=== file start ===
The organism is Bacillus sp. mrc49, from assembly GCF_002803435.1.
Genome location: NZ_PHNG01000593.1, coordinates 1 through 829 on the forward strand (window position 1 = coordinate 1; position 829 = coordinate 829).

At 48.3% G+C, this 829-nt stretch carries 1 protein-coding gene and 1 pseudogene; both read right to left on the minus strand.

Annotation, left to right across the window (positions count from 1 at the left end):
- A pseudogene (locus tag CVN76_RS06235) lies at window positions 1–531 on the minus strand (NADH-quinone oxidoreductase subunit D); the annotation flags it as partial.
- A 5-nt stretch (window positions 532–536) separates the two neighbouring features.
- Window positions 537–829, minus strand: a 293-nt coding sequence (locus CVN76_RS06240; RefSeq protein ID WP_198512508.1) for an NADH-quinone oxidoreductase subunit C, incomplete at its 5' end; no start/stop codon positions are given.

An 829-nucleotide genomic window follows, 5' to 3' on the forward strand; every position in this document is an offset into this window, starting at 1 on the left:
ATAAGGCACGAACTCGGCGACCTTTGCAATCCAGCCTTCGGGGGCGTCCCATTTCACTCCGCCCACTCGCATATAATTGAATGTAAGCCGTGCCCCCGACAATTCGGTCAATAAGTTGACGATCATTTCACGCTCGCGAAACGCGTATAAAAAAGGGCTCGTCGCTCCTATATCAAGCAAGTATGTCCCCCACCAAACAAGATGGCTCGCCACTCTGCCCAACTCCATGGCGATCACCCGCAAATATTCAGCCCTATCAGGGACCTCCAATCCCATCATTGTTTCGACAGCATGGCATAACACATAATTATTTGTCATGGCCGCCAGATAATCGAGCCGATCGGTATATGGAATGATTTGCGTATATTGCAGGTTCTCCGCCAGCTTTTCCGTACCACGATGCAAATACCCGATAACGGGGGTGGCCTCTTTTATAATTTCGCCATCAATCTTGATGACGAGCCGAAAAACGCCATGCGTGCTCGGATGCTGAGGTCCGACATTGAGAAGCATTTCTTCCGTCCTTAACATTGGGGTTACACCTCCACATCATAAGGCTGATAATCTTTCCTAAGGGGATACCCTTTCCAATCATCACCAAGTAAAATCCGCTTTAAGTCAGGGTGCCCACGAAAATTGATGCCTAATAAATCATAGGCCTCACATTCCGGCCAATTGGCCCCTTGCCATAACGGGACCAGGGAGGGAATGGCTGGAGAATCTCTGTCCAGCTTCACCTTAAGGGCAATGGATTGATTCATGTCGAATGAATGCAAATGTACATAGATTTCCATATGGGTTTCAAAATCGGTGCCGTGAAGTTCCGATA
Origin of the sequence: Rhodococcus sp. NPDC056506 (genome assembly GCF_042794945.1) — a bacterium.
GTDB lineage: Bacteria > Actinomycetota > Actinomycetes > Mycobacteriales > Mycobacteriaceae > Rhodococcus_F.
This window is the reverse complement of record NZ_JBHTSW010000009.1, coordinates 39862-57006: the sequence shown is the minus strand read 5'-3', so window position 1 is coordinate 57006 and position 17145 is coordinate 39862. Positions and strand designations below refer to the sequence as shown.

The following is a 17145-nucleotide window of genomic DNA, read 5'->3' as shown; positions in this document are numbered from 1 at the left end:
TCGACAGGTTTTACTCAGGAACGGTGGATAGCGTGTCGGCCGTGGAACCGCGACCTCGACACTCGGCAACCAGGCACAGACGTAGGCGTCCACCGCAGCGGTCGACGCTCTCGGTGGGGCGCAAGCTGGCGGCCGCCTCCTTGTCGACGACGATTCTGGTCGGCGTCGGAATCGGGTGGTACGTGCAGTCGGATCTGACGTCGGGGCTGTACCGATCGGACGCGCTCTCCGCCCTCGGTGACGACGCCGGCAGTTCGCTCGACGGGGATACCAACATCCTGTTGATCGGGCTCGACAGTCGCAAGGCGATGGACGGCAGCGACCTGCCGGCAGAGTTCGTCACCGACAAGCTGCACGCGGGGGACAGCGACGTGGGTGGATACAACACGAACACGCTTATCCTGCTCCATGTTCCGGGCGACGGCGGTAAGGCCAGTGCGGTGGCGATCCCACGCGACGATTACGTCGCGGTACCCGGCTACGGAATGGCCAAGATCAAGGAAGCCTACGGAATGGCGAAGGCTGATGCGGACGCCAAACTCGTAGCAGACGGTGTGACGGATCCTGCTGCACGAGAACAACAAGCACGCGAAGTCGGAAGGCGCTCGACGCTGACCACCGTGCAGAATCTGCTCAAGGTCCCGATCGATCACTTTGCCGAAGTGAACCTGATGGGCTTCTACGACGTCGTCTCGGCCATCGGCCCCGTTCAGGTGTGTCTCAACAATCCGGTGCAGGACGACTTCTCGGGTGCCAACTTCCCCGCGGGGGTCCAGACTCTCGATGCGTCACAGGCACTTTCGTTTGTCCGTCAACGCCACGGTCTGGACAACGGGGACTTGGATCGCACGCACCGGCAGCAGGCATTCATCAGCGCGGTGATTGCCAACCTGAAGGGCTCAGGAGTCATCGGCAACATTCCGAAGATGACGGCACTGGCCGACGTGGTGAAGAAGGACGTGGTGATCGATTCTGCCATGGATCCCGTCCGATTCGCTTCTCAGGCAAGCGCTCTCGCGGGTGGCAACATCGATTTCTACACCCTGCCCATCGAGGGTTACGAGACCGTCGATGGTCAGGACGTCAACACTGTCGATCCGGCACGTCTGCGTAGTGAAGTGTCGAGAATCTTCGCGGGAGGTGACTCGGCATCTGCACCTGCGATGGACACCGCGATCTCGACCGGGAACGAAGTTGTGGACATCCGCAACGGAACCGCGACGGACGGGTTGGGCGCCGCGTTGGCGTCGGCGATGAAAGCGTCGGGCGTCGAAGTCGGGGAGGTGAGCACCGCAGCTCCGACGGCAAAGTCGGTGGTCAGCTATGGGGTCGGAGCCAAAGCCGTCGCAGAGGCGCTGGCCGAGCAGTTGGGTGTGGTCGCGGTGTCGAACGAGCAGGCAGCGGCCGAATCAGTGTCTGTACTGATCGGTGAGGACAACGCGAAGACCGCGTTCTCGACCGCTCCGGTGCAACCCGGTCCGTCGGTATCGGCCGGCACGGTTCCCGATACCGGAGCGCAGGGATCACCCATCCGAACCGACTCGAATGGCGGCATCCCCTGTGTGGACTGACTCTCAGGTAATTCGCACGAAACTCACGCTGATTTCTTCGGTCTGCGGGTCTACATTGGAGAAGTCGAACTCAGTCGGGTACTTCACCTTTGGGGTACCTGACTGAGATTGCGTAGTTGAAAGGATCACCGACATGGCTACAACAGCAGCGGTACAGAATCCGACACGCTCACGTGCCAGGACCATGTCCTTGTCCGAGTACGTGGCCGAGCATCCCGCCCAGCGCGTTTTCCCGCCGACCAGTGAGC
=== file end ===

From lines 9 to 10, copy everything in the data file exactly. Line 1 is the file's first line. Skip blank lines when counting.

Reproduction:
ATAAGGCACGAACTCGGCGACCTTTGCAATCCAGCCTTCGGGGGCGTCCCATTTCACTCCGCCCACTCGCATATAATTGAATGTAAGCCGTGCCCCCGACAATTCGGTCAATAAGTTGACGATCATTTCACGCTCGCGAAACGCGTATAAAAAAGGGCTCGTCGCTCCTATATCAAGCAAGTATGTCCCCCACCAAACAAGATGGCTCGCCACTCTGCCCAACTCCATGGCGATCACCCGCAAATATTCAGCCCTATCAGGGACCTCCAATCCCATCATTGTTTCGACAGCATGGCATAACACATAATTATTTGTCATGGCCGCCAGATAATCGAGCCGATCGGTATATGGAATGATTTGCGTATATTGCAGGTTCTCCGCCAGCTTTTCCGTACCACGATGCAAATACCCGATAACGGGGGTGGCCTCTTTTATAATTTCGCCATCAATCTTGATGACGAGCCGAAAAACGCCATGCGTGCTCGGATGCTGAGGTCCGACATTGAGAAGCATTTCTTCCGTCCTTAACATTGGGGTTACACCTCCACATCATAAGGCTGATAATCTTTCCTAAGGGGATACCCTTTCCAATCATCACCAAGTAAAATCCGCTTTAAGTCAGGGTGCCCACGAAAATTGATGCCTAATAAATCATAGGCCTCACATTCCGGCCAATTGGCCCCTTGCCATAACGGGACCAGGGAGGGAATGGCTGGAGAATCTCTGTCCAGCTTCACCTTAAGGGCAATGGATTGATTCATGTCGAATGAATGCAAATGTACATAGATTTCCATATGGGTTTCAAAATCGGTGCCGTGAAGTTCCGATA
Origin of the sequence: Rhodococcus sp. NPDC056506 (genome assembly GCF_042794945.1) — a bacterium.